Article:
Palestinian Authority bans work in settlements
RAMALLAH, West Bank
RAMALLAH, West Bank (Reuters) - Palestinians must stop working in Jewish settlements by next year, a Palestinian cabinet minister said Tuesday, as part of a campaign to halt their expansion on occupied land Palestinians want for a state.
Economic Minister Hassan Abu Libdeh, disclosing further details of a new Palestinian law aimed at severing commercial ties with the settlements, said Palestinians violating the ban could face up to five years in jail and fines of up to $14,000.
"Those who are working in settlements are beefing up settlements, contributing heavily to the lifeline of settlements and therefore they deserve more punishment," said Palestinian Economic Minister Hassan Abu Libdeh.
The penalties were not made public when President Mahmoud Abbas signed a law last month banning trade in goods made by Israelis living in some 100 settlements in the occupied West Bank and prohibiting Palestinian labor in them.
Since the Palestinians began the boycott campaign in January, the number of Palestinian workers in the enclave has dropped from 33,000 to 25,000, Abu Libdeh said.
Palestinians employed by settlements work in construction, agriculture and industry. Abu Libdeh said all must leave their jobs by 2010.
He said the Palestinian Authority would provide incentives to Palestinian firms to hire former settlement workers and that "encouraging responses" have already been received from various companies.
The Palestinian Authority hopes the campaign, which does not apply to goods made in Israel-proper -- products vital to Palestinian consumers -- will undermine settlement viability.
Since the start of the campaign, which Palestinians are encouraging European Union member states to join, some $200 million in settlement-produced goods have been confiscated in the West Bank, Abu Libdeh said.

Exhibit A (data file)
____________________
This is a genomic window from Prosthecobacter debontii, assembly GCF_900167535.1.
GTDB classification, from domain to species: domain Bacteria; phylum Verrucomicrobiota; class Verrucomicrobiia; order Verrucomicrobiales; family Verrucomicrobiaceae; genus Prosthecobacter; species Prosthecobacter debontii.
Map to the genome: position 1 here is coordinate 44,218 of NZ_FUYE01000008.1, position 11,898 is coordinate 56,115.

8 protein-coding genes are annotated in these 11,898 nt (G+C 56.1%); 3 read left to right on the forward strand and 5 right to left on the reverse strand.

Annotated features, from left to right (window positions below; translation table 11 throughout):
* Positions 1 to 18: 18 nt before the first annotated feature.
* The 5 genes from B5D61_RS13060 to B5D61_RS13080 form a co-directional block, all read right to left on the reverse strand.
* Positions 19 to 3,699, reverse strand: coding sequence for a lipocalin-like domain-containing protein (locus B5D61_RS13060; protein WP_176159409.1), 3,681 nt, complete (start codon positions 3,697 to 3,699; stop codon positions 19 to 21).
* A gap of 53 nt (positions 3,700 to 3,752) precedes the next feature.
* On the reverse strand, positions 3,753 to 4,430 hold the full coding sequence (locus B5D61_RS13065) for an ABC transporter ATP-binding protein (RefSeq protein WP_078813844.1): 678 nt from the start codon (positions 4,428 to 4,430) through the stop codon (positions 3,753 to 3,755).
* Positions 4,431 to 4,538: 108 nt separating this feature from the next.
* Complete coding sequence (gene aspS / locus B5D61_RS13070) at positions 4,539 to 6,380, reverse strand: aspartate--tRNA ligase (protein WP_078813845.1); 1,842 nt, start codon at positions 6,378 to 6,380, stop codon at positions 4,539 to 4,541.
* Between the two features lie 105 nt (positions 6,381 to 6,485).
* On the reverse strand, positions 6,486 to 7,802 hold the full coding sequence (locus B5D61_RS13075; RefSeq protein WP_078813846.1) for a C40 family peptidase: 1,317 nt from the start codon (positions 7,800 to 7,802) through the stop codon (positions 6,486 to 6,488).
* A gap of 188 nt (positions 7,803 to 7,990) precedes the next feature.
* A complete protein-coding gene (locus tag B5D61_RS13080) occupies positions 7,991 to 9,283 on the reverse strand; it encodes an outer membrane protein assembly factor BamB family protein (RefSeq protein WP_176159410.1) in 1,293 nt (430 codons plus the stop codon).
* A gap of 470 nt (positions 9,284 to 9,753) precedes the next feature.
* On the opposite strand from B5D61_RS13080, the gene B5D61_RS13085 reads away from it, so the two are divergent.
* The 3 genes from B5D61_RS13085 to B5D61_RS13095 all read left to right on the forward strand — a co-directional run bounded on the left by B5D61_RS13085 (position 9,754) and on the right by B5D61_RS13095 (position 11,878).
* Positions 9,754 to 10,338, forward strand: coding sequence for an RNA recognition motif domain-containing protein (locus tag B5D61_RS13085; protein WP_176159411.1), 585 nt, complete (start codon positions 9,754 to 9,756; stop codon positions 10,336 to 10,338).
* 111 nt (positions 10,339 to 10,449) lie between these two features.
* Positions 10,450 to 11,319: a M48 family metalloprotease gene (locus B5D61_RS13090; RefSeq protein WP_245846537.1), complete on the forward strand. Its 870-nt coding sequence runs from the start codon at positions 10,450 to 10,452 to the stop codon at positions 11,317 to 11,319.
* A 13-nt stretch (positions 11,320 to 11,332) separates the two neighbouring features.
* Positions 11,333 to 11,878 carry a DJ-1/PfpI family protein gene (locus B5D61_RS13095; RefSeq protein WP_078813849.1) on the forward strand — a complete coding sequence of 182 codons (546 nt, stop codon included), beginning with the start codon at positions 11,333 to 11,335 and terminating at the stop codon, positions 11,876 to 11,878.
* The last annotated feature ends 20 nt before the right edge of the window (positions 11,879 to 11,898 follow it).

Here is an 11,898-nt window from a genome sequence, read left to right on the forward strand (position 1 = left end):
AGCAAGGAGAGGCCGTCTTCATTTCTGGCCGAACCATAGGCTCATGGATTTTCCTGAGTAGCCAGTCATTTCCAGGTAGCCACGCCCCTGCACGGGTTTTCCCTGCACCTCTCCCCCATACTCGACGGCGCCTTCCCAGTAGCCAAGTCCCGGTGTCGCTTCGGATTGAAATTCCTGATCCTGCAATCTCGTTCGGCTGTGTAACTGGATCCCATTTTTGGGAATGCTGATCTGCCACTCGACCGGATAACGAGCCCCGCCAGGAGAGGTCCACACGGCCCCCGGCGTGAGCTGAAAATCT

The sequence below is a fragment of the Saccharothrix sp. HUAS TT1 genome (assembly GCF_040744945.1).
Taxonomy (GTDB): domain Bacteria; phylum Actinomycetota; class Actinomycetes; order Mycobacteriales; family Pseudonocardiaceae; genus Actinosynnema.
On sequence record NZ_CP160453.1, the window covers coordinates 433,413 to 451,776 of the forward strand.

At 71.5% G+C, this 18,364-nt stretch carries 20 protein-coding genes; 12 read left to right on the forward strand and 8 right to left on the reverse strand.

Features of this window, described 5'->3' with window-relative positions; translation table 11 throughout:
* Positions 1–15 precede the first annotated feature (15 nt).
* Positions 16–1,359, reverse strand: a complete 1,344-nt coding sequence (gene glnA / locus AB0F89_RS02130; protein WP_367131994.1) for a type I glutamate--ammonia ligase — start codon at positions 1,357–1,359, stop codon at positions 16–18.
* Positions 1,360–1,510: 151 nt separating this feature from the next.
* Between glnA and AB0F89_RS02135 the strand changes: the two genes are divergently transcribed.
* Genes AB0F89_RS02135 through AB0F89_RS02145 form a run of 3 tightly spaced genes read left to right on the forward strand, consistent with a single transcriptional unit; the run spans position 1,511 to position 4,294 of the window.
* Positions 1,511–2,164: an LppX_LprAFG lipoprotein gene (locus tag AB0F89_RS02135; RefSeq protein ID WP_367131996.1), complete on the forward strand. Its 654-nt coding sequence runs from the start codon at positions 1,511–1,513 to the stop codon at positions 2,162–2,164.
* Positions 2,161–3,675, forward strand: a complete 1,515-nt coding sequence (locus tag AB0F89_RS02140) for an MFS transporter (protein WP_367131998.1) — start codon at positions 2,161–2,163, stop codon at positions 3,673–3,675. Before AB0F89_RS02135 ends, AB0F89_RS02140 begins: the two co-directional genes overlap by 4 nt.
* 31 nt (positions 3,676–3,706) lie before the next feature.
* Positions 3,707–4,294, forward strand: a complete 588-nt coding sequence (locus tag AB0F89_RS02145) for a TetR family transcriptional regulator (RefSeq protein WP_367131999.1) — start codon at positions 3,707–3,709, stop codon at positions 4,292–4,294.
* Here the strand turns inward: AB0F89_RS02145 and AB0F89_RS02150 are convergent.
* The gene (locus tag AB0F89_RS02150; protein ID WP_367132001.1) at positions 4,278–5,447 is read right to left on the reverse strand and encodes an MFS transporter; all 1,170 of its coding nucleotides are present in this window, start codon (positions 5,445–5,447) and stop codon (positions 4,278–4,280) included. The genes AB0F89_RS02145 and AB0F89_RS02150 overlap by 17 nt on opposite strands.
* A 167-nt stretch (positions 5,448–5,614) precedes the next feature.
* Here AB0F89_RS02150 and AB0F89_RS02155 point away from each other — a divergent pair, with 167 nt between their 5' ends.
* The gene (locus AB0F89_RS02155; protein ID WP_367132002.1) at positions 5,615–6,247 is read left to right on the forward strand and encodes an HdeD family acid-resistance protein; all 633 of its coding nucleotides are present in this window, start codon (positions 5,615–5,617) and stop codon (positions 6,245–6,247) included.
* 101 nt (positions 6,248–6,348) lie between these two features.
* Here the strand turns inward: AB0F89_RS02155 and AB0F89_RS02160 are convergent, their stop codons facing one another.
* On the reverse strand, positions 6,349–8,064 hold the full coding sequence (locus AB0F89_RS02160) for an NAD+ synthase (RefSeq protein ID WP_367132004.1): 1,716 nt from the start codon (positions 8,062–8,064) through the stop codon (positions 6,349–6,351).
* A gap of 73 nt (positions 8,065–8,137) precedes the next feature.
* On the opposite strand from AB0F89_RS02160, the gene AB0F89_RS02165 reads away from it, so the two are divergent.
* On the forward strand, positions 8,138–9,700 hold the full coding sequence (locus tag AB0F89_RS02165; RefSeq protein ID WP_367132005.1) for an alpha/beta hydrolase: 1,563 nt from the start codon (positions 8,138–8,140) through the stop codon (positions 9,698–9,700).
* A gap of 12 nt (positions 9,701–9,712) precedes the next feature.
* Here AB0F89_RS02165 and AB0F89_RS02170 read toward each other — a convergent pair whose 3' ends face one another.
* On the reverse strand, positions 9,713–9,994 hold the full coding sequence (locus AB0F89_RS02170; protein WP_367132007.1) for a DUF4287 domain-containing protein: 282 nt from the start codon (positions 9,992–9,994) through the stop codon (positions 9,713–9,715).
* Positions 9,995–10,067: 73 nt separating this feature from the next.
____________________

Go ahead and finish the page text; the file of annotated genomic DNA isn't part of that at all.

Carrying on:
The World Court has deemed illegal settlements Israel has built on land, including the West Bank, that it captured in a 1967 war.
Palestinian say the enclaves threaten creation of a viable state. Under U.S. pressure last November, Israeli Prime Minister Benjamin Netanyahu imposed a 10-month freeze in housing starts in West Bank settlements, a move Abbas called insufficient.
About half a million settlers live in settlements in the West Bank and Israeli-annexed East Jerusalem alongside 2.5 million Palestinians. Another 1.5 million Palestinians live in the Hamas-run Gaza Strip.
Abu Libdeh said Israel's criticism of the boycott drive was not justified as the Palestinian Authority was not violating existing interim peace agreements.
"We are not conducting any act of incitement against anybody. We are trying to make sure that we, the Palestinians, are not at all part of the lifeline of settlements," he said.
Settlers, Abu Libdeh said, had to be made to understand it was no longer economically viable or profitable for them to continue to live in the West Bank.
Some settlers claim a Biblical right to the West Bank, while others have been attracted by economic and tax incentives offered by the Israeli government.
(Editing by Charles Dick)
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